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Inside Washington (02/07/2012)
  • WASHINGTON (2/8/12)--Senate Minority Leader Mitch McConnell, of Kentucky, and 38 other Republicans announced their intention to file an amicus brief and join a court challenge to President Barack Obama's recent recess appointment of Richard Cordray as director of the Consumer Financial Protection Bureau (CFPB), as well as three other recess appointments  to the National Labor Relations Board (NLRB). In a letter dated Feb. 3, the Republican senators said the appointments "were unprecedented and unconstitutional" (American Banker Feb. 7). Cordray's appointment has not yet been challenged, but lawyers for Flatbush Gardens apartment complex in Brooklyn have asked a judge to throw out a complaint from the NLRB, arguing the recess appointments are invalid. Critics of the appointments argue that the Senate was technically not in recess, but was in a "pro forma" session during which no business is conducted when President Obama made the appointments on Jan. 4.  The Justice Department has issued a legal opinion supporting the decision …
  • WASHINGTON (2/8/12)--Federal Reserve officials will meet Wednesday to discuss Capital One Financial Corp.'s $9 billion proposed acquisition of ING Direct USA, the central bank said. The meeting will be closed to the public (American Banker Feb. 7). The Fed held three public hearings in Washington, Chicago and San Francisco on the proposed deal under which Capital One would buy the U.S. online banking unit of ING Group. Community bankers and consumer advocates have argued against the deal, saying it will create another "too big to fail" institution. Capital One has said the deal would reduce systemic risk and create jobs …
  • WASHINGTON (2/8/12)--A federal investigation into banks' credit card payment protection products could be the impetus for a change toward a more consumer-friendly market for the plans. The Federal Deposit Insurance Corporation and the Consumer Financial Protection Bureau (CFPB) are investigating Discover Financial Services' marketing of its credit card payment protection products (American Banker Feb. 7). The products work similarly to insurance policies. Issuers who sell protection plans waive or defer credit card payments for card holders who experience events such as the birth of a new baby, a job loss or death. Banks on average return 21 cents of every dollar in payment protection premiums to consumers in the form of suspended or cancelled debt--a gross payout ratio that would be illegal if the products were categorized as insurance. The top nine card issuers posted $1.3 billion in pre-tax profits on the plans in 2009. That figure represents more than half of the $2.4 billion collected in fees paid by protection plan enrollees, according to the Government Accounting Office. The CFPB could be an agent of change, the Banker said. The 2009 Dodd-Frank Act gave the CFPB supervisory and enforcement authority for credit card debt protection products. The agency is reviewing changes to disclosure rules for debt cancellation and suspension agreements proposed by the Federal Reserve for its Regulation Z, according to CFPB spokesperson Jennifer Howard …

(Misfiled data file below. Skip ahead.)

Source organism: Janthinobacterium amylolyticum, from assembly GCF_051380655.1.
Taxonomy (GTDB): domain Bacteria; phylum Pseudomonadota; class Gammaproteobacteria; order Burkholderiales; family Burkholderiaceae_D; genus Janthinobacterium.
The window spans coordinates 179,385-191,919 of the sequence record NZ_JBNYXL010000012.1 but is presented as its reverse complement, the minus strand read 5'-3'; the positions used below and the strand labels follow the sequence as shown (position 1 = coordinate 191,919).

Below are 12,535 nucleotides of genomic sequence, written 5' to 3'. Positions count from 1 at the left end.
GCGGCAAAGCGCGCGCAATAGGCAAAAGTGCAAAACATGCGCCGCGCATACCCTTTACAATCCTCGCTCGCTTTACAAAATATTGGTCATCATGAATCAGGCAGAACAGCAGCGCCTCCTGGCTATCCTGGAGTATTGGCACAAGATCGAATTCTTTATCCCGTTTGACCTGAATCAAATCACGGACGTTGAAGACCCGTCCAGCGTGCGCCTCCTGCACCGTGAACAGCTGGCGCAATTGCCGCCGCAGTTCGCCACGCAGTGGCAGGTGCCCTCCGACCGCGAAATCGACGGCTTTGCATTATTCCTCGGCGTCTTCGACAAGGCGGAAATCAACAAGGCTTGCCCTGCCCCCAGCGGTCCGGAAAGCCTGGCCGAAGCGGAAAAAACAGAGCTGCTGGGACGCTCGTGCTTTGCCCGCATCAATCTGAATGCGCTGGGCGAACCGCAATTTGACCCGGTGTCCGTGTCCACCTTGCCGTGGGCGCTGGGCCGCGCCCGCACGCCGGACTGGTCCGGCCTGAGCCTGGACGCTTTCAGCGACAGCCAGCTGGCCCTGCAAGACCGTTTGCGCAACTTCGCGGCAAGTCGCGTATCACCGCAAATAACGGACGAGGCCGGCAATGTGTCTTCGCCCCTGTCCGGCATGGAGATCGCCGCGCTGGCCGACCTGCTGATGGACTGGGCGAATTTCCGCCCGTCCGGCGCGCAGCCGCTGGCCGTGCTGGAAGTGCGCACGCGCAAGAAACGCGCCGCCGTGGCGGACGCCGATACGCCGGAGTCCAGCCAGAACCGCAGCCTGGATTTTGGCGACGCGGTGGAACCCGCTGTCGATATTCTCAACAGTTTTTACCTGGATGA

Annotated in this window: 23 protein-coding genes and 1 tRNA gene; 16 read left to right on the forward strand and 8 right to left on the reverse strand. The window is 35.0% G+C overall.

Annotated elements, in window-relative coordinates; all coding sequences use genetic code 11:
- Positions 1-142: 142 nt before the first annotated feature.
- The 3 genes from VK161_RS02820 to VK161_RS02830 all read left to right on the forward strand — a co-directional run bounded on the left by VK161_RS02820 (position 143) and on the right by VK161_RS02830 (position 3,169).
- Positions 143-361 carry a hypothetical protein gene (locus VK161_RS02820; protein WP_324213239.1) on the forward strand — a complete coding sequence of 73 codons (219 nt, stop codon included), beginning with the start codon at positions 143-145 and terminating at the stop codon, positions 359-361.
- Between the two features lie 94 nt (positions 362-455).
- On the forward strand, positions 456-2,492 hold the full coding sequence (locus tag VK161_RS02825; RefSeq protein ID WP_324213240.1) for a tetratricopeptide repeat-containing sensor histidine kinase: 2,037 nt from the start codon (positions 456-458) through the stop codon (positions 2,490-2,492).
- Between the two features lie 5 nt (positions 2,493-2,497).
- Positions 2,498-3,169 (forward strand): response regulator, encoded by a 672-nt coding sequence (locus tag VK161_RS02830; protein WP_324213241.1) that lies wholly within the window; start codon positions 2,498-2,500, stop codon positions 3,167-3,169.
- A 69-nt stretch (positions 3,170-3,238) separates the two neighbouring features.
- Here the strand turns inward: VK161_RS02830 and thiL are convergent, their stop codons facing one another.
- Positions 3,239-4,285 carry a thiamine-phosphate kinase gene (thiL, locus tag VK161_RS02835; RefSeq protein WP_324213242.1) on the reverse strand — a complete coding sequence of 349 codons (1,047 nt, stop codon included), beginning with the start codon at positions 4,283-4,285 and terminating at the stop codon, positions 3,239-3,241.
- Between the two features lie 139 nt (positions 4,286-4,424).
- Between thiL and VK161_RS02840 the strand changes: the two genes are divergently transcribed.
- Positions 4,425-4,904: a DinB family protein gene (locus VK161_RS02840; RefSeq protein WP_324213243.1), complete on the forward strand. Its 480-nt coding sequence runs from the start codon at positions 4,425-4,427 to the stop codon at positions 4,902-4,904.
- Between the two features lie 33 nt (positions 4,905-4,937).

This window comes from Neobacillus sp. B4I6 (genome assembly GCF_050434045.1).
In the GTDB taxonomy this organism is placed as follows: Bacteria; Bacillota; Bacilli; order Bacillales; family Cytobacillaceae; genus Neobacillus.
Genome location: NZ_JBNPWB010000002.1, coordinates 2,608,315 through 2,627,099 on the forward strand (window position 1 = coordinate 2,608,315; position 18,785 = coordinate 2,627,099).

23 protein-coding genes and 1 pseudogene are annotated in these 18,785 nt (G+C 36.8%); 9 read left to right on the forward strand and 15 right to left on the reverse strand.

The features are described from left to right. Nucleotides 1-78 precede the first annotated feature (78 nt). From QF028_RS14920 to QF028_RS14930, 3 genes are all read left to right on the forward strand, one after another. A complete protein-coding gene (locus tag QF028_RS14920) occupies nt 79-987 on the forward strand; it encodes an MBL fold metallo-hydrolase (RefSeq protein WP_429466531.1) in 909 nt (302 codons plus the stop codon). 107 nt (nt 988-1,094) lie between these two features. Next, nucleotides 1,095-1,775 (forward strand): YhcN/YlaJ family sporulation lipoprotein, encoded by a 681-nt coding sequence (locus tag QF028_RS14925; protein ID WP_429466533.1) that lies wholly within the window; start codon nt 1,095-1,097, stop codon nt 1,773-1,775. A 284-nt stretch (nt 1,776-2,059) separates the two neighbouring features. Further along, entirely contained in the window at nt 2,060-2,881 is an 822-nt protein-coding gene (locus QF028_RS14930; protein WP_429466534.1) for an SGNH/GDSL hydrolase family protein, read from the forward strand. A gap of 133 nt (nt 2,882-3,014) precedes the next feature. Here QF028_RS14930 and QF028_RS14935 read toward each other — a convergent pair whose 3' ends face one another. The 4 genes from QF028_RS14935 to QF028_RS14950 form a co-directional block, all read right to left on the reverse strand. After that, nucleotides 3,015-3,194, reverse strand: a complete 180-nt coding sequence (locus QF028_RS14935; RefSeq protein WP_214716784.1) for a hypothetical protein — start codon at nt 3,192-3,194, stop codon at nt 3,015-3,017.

• VIENNA, Va. (2/8/12)--The Financial Crimes Enforcement Network (FinCEN) Tuesday issued final rules that require non-bank residential mortgage lenders and originators to establish anti-money laundering (AML) programs and file suspicious activity reports (SARs), as is required by FinCEN of credit unions and other types of financial institutions. The final rule will be effective 60 days after publication in the Federal Register. The compliance date is six months after publication. In another step intended to combat fraud in the residential mortgage markets, FinCEN last November issued a proposal to require the government-sponsored enterprises--Fannie Mae, Freddie Mac, and the Federal Home Loan Banks--to develop AML programs and file SARs with FinCEN.  FinCEN said that taken together the two actions "provide additional tools for financial institutions and law enforcement to hold scammers accountable for their fraud and other financial crimes." The mortgage-related scams FinCEN has identified in its reports include false statements, use of straw buyers, fraudulent flipping, flopping, and identity theft. FinCEN said the new regulations likely will "significantly increase the number of mortgage-related SAR filings; give law enforcement and regulators more comprehensive data on specific crimes; and provide government and industry a more complete perspective on mortgage related crime trends nationwide" …


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